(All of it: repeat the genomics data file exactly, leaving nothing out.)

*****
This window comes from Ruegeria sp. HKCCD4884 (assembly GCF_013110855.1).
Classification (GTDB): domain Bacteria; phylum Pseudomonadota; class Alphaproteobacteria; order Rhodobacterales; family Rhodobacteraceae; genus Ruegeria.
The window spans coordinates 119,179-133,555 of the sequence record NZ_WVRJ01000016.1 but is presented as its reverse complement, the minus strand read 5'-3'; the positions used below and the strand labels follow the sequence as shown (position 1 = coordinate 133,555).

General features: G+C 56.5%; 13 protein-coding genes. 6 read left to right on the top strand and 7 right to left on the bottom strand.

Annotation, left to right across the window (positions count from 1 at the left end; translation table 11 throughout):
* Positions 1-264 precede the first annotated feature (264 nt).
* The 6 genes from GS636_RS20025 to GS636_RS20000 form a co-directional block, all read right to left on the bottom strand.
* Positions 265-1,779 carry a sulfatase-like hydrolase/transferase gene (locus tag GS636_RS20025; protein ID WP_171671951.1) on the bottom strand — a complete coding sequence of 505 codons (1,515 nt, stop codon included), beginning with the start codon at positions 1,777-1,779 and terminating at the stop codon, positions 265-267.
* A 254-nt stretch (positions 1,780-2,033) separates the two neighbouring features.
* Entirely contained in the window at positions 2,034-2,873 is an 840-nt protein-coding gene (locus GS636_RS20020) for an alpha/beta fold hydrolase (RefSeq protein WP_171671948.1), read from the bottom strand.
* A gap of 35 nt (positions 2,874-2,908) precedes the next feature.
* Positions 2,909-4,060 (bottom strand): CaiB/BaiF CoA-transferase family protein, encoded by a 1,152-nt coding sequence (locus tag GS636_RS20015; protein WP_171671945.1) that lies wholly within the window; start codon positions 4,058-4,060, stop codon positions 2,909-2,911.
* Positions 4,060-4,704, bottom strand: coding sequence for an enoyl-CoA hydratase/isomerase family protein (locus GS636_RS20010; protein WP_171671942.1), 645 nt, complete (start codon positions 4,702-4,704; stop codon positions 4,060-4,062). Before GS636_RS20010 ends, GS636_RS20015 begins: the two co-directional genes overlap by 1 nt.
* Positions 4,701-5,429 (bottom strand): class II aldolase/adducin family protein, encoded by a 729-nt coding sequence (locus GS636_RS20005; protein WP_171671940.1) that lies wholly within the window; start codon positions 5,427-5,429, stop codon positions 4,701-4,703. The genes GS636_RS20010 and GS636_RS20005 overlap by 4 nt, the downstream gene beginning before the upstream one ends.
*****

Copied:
This window comes from Ruegeria sp. HKCCD4884 (assembly GCF_013110855.1).
Classification (GTDB): domain Bacteria; phylum Pseudomonadota; class Alphaproteobacteria; order Rhodobacterales; family Rhodobacteraceae; genus Ruegeria.
The window spans coordinates 119,179-133,555 of the sequence record NZ_WVRJ01000016.1 but is presented as its reverse complement, the minus strand read 5'-3'; the positions used below and the strand labels follow the sequence as shown (position 1 = coordinate 133,555).

General features: G+C 56.5%; 13 protein-coding genes. 6 read left to right on the top strand and 7 right to left on the bottom strand.

Annotation, left to right across the window (positions count from 1 at the left end; translation table 11 throughout):
* Positions 1-264 precede the first annotated feature (264 nt).
* The 6 genes from GS636_RS20025 to GS636_RS20000 form a co-directional block, all read right to left on the bottom strand.
* Positions 265-1,779 carry a sulfatase-like hydrolase/transferase gene (locus tag GS636_RS20025; protein ID WP_171671951.1) on the bottom strand — a complete coding sequence of 505 codons (1,515 nt, stop codon included), beginning with the start codon at positions 1,777-1,779 and terminating at the stop codon, positions 265-267.
* A 254-nt stretch (positions 1,780-2,033) separates the two neighbouring features.
* Entirely contained in the window at positions 2,034-2,873 is an 840-nt protein-coding gene (locus GS636_RS20020) for an alpha/beta fold hydrolase (RefSeq protein WP_171671948.1), read from the bottom strand.
* A gap of 35 nt (positions 2,874-2,908) precedes the next feature.
* Positions 2,909-4,060 (bottom strand): CaiB/BaiF CoA-transferase family protein, encoded by a 1,152-nt coding sequence (locus tag GS636_RS20015; protein WP_171671945.1) that lies wholly within the window; start codon positions 4,058-4,060, stop codon positions 2,909-2,911.
* Positions 4,060-4,704, bottom strand: coding sequence for an enoyl-CoA hydratase/isomerase family protein (locus GS636_RS20010; protein WP_171671942.1), 645 nt, complete (start codon positions 4,702-4,704; stop codon positions 4,060-4,062). Before GS636_RS20010 ends, GS636_RS20015 begins: the two co-directional genes overlap by 1 nt.
* Positions 4,701-5,429 (bottom strand): class II aldolase/adducin family protein, encoded by a 729-nt coding sequence (locus GS636_RS20005; protein WP_171671940.1) that lies wholly within the window; start codon positions 5,427-5,429, stop codon positions 4,701-4,703. The genes GS636_RS20010 and GS636_RS20005 overlap by 4 nt, the downstream gene beginning before the upstream one ends.